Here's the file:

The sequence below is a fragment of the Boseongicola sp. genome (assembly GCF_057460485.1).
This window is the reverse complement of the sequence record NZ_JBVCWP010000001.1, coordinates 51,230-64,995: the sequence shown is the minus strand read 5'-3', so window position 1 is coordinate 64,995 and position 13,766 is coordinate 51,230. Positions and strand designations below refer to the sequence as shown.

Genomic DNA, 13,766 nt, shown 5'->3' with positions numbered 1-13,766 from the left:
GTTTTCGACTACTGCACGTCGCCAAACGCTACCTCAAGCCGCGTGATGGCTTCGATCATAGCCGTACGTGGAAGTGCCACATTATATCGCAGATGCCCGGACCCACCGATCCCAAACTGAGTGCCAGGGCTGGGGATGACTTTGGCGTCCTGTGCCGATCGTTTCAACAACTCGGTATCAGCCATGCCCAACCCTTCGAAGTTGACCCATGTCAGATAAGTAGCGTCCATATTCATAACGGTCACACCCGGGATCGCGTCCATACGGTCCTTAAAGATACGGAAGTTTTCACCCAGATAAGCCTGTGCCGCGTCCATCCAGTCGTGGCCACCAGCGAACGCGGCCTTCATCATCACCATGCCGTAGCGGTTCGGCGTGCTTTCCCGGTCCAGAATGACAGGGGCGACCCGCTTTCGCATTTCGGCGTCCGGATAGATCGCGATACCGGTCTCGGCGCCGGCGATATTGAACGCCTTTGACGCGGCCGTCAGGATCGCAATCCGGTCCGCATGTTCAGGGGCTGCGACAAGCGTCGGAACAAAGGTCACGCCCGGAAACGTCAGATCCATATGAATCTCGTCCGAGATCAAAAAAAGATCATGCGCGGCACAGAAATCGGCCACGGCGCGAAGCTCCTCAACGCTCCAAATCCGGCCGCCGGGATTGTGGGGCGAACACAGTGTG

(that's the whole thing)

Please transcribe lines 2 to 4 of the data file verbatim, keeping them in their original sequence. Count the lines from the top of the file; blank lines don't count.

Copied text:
This window is the reverse complement of the sequence record NZ_JBVCWP010000001.1, coordinates 51,230-64,995: the sequence shown is the minus strand read 5'-3', so window position 1 is coordinate 64,995 and position 13,766 is coordinate 51,230. Positions and strand designations below refer to the sequence as shown.

Genomic DNA, 13,766 nt, shown 5'->3' with positions numbered 1-13,766 from the left:
GTTTTCGACTACTGCACGTCGCCAAACGCTACCTCAAGCCGCGTGATGGCTTCGATCATAGCCGTACGTGGAAGTGCCACATTATATCGCAGATGCCCGGACCCACCGATCCCAAACTGAGTGCCAGGGCTGGGGATGACTTTGGCGTCCTGTGCCGATCGTTTCAACAACTCGGTATCAGCCATGCCCAACCCTTCGAAGTTGACCCATGTCAGATAAGTAGCGTCCATATTCATAACGGTCACACCCGGGATCGCGTCCATACGGTCCTTAAAGATACGGAAGTTTTCACCCAGATAAGCCTGTGCCGCGTCCATCCAGTCGTGGCCACCAGCGAACGCGGCCTTCATCATCACCATGCCGTAGCGGTTCGGCGTGCTTTCCCGGTCCAGAATGACAGGGGCGACCCGCTTTCGCATTTCGGCGTCCGGATAGATCGCGATACCGGTCTCGGCGCCGGCGATATTGAACGCCTTTGACGCGGCCGTCAGGATCGCAATCCGGTCCGCATGTTCAGGGGCTGCGACAAGCGTCGGAACAAAGGTCACGCCCGGAAACGTCAGATCCATATGAATCTCGTCCGAGATCAAAAAAAGATCATGCGCGGCACAGAAATCGGCCACGGCGCGAAGCTCCTCAACGCTCCAAATCCGGCCGCCGGGATTGTGGGGCGAACACAGTGTG